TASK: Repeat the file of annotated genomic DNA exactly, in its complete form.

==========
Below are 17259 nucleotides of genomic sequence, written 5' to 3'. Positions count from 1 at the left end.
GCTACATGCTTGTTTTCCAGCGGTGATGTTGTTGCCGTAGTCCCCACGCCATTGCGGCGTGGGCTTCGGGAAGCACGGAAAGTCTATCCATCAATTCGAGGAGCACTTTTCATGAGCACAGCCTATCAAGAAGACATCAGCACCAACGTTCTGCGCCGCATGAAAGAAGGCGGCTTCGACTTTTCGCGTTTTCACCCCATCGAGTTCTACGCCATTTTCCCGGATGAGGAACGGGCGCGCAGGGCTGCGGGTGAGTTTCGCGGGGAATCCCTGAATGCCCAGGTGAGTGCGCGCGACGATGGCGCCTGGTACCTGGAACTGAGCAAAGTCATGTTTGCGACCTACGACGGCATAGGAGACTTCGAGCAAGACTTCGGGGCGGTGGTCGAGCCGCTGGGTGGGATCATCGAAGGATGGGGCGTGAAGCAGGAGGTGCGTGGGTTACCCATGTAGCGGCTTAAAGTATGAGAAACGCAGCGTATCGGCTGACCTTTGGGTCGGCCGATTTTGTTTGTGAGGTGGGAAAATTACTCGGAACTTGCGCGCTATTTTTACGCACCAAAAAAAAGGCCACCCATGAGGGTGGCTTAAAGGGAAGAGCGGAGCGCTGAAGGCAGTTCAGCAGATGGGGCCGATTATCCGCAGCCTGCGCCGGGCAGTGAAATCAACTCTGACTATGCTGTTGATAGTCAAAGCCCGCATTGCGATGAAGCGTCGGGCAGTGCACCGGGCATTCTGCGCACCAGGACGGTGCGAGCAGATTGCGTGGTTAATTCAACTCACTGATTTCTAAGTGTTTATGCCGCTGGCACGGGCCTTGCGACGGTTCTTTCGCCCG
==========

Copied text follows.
Below are 17259 nucleotides of genomic sequence, written 5' to 3'. Positions count from 1 at the left end.
GCTACATGCTTGTTTTCCAGCGGTGATGTTGTTGCCGTAGTCCCCACGCCATTGCGGCGTGGGCTTCGGGAAGCACGGAAAGTCTATCCATCAATTCGAGGAGCACTTTTCATGAGCACAGCCTATCAAGAAGACATCAGCACCAACGTTCTGCGCCGCATGAAAGAAGGCGGCTTCGACTTTTCGCGTTTTCACCCCATCGAGTTCTACGCCATTTTCCCGGATGAGGAACGGGCGCGCAGGGCTGCGGGTGAGTTTCGCGGGGAATCCCTGAATGCCCAGGTGAGTGCGCGCGACGATGGCGCCTGGTACCTGGAACTGAGCAAAGTCATGTTTGCGACCTACGACGGCATAGGAGACTTCGAGCAAGACTTCGGGGCGGTGGTCGAGCCGCTGGGTGGGATCATCGAAGGATGGGGCGTGAAGCAGGAGGTGCGTGGGTTACCCATGTAGCGGCTTAAAGTATGAGAAACGCAGCGTATCGGCTGACCTTTGGGTCGGCCGATTTTGTTTGTGAGGTGGGAAAATTACTCGGAACTTGCGCGCTATTTTTACGCACCAAAAAAAAGGCCACCCATGAGGGTGGCTTAAAGGGAAGAGCGGAGCGCTGAAGGCAGTTCAGCAGATGGGGCCGATTATCCGCAGCCTGCGCCGGGCAGTGAAATCAACTCTGACTATGCTGTTGATAGTCAAAGCCCGCATTGCGATGAAGCGTCGGGCAGTGCACCGGGCATTCTGCGCACCAGGACGGTGCGAGCAGATTGCGTGGTTAATTCAACTCACTGATTTCTAAGTGTTTATGCCGCTGGCACGGGCCTTGCGACGGTTCTTTCGCCCG